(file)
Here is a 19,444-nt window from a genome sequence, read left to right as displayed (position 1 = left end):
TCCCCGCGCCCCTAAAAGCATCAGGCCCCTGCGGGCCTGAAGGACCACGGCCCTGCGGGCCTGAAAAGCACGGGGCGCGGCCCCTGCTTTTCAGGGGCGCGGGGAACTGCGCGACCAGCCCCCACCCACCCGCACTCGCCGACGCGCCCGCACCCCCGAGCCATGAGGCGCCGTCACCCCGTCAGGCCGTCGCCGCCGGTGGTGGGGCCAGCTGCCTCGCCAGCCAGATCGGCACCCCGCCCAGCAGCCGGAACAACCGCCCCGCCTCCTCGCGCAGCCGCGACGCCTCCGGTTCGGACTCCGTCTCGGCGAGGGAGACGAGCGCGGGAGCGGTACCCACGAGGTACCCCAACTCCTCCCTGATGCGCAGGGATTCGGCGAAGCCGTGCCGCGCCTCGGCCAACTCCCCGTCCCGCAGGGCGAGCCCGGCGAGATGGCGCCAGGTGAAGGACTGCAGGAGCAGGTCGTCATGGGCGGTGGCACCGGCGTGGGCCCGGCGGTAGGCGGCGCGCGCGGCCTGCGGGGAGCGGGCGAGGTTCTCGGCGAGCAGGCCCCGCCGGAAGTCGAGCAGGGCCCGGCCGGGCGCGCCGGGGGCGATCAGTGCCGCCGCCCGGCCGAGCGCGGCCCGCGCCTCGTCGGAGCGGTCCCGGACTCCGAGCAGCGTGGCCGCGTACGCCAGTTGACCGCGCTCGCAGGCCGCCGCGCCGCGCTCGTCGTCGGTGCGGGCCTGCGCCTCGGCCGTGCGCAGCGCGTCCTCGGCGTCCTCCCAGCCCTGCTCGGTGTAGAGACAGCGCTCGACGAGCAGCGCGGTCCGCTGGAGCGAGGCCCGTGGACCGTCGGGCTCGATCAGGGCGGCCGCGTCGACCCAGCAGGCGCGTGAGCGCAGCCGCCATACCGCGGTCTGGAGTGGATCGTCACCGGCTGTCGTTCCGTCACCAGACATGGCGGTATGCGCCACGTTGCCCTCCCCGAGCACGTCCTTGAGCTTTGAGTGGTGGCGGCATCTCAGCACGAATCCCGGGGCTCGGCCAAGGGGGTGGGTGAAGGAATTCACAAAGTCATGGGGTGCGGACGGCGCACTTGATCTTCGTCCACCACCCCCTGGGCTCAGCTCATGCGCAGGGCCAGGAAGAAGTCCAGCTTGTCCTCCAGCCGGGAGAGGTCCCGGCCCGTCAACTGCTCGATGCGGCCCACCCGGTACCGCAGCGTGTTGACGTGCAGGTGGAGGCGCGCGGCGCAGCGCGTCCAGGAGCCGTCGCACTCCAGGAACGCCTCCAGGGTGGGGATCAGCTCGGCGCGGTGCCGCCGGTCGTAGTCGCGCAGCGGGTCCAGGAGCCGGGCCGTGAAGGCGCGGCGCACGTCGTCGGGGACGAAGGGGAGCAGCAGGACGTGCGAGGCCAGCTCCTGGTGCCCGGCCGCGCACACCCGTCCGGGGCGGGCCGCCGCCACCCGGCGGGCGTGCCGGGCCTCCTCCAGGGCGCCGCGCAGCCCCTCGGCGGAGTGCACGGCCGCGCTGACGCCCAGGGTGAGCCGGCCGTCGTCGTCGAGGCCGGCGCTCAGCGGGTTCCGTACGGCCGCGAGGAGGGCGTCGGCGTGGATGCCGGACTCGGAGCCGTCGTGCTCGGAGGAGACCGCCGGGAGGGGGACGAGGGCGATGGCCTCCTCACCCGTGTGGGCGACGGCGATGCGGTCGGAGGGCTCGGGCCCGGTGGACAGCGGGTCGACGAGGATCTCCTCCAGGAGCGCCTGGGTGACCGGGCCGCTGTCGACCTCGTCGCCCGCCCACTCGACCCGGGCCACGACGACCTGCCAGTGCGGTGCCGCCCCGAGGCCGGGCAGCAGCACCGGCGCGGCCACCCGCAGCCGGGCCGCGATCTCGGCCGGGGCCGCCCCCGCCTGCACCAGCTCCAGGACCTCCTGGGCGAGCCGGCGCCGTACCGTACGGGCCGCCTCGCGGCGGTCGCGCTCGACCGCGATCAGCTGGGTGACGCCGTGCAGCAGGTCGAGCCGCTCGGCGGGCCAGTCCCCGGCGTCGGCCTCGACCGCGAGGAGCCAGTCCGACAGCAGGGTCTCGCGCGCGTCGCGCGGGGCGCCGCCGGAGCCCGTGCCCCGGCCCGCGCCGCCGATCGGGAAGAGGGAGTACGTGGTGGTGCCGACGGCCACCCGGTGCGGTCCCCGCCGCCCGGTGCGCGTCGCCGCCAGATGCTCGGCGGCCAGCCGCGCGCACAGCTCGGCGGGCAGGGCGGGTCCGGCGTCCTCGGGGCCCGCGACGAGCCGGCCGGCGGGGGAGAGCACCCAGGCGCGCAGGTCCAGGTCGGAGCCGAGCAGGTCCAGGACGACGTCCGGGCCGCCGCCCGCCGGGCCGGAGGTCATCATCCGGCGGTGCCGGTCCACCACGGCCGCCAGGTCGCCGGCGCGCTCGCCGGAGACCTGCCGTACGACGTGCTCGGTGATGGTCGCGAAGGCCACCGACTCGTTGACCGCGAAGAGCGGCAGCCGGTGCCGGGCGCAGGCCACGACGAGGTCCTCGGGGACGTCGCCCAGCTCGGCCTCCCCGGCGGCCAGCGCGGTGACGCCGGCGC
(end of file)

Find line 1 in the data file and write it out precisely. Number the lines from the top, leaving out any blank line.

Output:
Here is a 19,444-nt window from a genome sequence, read left to right as displayed (position 1 = left end):